The season of the summer disaster movie is upon us: Godzilla is stomping San Francisco, and I’m sure we’re all eagerly anticipating the premiere of Sharknado 2. To liven up the cinemas a bit, as a relief from the overabundance of sequels (I mean really, Sharknado 2!), I would like to propose a new genre mash-up: the animated talking birds disaster movie. It would be like those dancing penguin movies, or the solemn-looking owl movie (I have seen none of these…), plus disasters. The first one could be called Hailstorm!
It would not be a children’s movie. It would be terrifying.
It hailed on us a few days ago for about half an hour. The hail was mostly small, not larger than 1 cm in diameter, and the only animal reaction I saw was a decidedly alarmed chickaree—although to be fair, chickarees almost always look alarmed. I saw no evidence of damage afterwards; all of the junco nests we were monitoring weathered the storm just fine.
But sometimes hail is a sharper-fanged beast.
Hail is ice falling from a great height, so it isn’t surprising that it can do real damage, especially to small, delicate birds. A relatively minor hailstorm (stones mostly less than 2 cm in diameter, and the storm lasting only 6 minutes) injured ~10% of a group of Great-tailed Grackles and Common Starlings as they roosted on night in Texas. Birds who roosted lower in the trees fared better than those who roosted higher, presumably because the branches protected them (Hall & Harvey 2007). This is probably what protected our junco nests too: I’m sure even our small hail stones could have done damage to the thin skull of a young nestling, but junco nests are generally somewhat hidden under vegetation.
Hail poses a greater threat to birds without shelter. Dow (1972) describes a storm near Queensland, Australia: “At 18:25 a deluge of rain issued from pitch-black clouds across a pale-green sky… The rain and hail, driven hard from the south-west, was accompanied by gusty winds.” The nest morning he found “at least eighteen trees had been struck by lightning, leaving jagged splintered stumps.” Dow was studying Noisy Miners, and he found that although several nests had been “badly flattened or smashed,” none of his adults appeared to have been injured.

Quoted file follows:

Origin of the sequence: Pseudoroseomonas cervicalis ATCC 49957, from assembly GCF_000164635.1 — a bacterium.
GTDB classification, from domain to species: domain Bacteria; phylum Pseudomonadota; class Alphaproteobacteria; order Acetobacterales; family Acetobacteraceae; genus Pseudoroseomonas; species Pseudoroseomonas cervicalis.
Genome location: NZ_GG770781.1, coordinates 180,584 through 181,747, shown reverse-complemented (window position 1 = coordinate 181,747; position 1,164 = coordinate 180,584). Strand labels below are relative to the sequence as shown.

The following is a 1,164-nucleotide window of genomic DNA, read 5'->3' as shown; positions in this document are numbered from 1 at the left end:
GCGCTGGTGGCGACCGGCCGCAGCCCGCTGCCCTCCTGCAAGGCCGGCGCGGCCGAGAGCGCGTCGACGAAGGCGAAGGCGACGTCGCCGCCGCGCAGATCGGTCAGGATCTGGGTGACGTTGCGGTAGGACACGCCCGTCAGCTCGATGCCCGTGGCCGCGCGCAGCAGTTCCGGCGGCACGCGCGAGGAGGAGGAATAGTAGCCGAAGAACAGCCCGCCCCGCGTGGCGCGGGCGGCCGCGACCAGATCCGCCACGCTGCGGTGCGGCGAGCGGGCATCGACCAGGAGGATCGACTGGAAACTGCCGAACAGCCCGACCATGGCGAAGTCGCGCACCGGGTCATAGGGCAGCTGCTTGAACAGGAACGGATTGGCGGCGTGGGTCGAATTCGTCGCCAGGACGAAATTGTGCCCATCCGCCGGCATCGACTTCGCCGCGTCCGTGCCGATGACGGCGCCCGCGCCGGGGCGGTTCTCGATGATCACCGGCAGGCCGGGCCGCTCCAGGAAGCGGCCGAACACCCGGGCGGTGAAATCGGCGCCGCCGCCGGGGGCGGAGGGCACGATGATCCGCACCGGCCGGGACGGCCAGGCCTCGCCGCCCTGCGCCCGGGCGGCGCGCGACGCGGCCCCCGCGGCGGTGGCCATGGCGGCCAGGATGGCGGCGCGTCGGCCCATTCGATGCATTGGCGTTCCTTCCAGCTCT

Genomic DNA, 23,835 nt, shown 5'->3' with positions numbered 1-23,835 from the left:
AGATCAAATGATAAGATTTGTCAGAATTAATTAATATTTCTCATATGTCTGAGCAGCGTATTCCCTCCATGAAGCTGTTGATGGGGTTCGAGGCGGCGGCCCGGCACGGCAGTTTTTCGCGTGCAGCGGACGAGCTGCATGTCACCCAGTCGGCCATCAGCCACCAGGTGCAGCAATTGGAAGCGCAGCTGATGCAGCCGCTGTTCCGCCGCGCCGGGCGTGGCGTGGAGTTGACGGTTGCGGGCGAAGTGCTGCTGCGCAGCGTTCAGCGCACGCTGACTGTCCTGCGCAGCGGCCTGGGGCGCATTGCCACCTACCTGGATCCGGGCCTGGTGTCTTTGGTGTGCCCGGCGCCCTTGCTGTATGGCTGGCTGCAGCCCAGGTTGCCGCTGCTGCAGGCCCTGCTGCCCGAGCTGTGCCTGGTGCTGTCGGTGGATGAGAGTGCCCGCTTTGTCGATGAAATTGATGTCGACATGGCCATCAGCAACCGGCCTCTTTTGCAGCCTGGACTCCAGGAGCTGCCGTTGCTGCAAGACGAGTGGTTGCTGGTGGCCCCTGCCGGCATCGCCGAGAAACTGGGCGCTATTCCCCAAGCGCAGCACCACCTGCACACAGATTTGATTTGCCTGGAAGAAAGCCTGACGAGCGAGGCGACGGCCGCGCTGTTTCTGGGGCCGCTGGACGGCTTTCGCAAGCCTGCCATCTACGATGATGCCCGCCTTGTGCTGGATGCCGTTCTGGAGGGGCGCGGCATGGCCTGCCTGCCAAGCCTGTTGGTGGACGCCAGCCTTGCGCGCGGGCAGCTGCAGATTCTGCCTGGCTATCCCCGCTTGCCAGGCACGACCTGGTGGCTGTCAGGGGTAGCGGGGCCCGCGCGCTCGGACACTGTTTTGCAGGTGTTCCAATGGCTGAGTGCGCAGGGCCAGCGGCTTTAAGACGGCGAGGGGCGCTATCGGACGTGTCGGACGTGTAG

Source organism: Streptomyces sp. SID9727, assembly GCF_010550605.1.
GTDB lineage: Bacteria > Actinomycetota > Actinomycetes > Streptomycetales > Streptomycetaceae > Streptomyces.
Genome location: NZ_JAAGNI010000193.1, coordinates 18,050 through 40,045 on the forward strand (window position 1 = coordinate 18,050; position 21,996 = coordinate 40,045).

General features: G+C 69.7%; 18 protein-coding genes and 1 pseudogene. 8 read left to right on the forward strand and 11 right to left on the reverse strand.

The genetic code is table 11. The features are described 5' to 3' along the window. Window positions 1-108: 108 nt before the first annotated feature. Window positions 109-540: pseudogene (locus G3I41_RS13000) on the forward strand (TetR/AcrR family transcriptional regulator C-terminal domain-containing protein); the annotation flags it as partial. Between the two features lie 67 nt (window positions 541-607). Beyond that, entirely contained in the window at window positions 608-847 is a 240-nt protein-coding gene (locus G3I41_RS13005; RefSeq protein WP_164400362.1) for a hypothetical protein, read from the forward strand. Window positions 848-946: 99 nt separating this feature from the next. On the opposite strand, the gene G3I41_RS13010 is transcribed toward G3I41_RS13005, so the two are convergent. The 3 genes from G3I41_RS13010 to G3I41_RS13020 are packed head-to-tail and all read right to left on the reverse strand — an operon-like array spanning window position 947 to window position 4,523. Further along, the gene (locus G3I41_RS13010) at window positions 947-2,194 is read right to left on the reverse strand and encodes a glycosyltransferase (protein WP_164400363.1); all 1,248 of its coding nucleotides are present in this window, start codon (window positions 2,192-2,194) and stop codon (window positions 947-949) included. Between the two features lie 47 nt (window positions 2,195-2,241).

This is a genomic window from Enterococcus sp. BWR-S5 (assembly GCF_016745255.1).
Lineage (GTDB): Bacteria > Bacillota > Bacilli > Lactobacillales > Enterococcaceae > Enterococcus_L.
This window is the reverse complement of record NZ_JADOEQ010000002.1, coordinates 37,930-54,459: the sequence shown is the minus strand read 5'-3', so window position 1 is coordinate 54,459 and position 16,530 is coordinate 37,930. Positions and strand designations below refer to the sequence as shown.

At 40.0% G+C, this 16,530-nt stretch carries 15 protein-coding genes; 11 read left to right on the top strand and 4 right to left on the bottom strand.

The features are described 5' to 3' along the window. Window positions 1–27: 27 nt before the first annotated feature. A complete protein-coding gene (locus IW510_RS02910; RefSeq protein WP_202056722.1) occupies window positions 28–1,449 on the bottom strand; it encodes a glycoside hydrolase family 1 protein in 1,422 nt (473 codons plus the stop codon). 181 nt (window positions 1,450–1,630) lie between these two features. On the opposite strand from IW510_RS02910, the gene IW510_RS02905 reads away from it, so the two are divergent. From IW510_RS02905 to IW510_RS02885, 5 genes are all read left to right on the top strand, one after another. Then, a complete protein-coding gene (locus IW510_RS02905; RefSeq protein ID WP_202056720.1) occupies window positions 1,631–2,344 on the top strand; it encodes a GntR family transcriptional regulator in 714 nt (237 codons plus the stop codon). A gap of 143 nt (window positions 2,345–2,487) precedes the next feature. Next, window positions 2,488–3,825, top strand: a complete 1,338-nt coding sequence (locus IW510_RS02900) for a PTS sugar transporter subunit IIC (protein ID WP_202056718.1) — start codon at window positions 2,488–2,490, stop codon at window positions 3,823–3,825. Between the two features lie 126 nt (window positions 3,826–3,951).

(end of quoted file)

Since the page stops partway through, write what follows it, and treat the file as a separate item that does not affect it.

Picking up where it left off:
The hail casualties were not the tree-dwelling miners, but rather, the open-water-dwelling Black-winged Stilts, who had no protection. He estimated that 20% of the local population of stilts was killed in the storm.
Even more exposed than stilts on open water are birds in flight. After a storm featuring lightning and hail in Arkansas, Roth (1976) surveyed the ducks that had been flying and then brought down by the storm. Many of them had sustained fractures and bruises from the hail, as you might expect. Some had become covered in ice, the same weather conditions that create hail coating the feathers of the flying birds in a layer of ice. Four dead ducks recovered after a lightning flash had feathers that were “kinky, as if burned.” Impressively, a few “dazed” birds found on the ground recovered rapidly and escaped their observers. Even plunging from the sky in the midst of hail and lightning can’t keep some birds down.
The most dramatic account that I found comes from Smith & Webster (1955), of the effects of a storm in Alberta, Canada, that mixed 75 mph winds with hail stones larger than golf balls.
They write: “Song-birds, hawks, owls, crows, grouse, coots, grebes and ducks, both adult and juvenile, were wiped out. Adult ducks of all species as well as their young littered the potholes and lakes in the storm’s path.” Vegetation couldn’t shelter the birds from this storm because the vegetation itself was destroyed: “Vegetation was shredded beyond recognition and beaten into the earth. Trees were bare of leaves and small branches, the bark on the southwest side of the trees had been torn away or deeply gouged…”
Lest you think the birds overly fragile, it’s worth noting that “a 600-pound sow and several calves” were also killed in the storm, and cars “were so badly dented that the bodies were beyond repair.”
Still, a ground survey of the areas that had suffered heavy damage found survivors: two adult ducks and five ducklings had made it through, somehow.
I’ll be happy to stick with my little hailstorms, I think.
*Photos obtained from Flickr and used via Creative Commons. Many thanks to these photographers for using Creative Commons!
Dow D. 1972. Effect of a catastrophic hailstorm on bird populations. Emu 72:22-23.
Hall DW, Harvey TM. 2007. Mortality at a night roost of Great-tailed Grackles and European Starlings during a spring hail storm. The Wilson Journal of Ornithology 119:309-312.
Roth R. 1976. Effects of a severe thunderstorm on airborne ducks. The Wilson Bulletin 88:654-656.
Smith AG, Webster HR. 1955. Effects of hail storms on waterfowl populations in Alberta, Canada: 1953. The Journal of Widlife Management 19:368-374.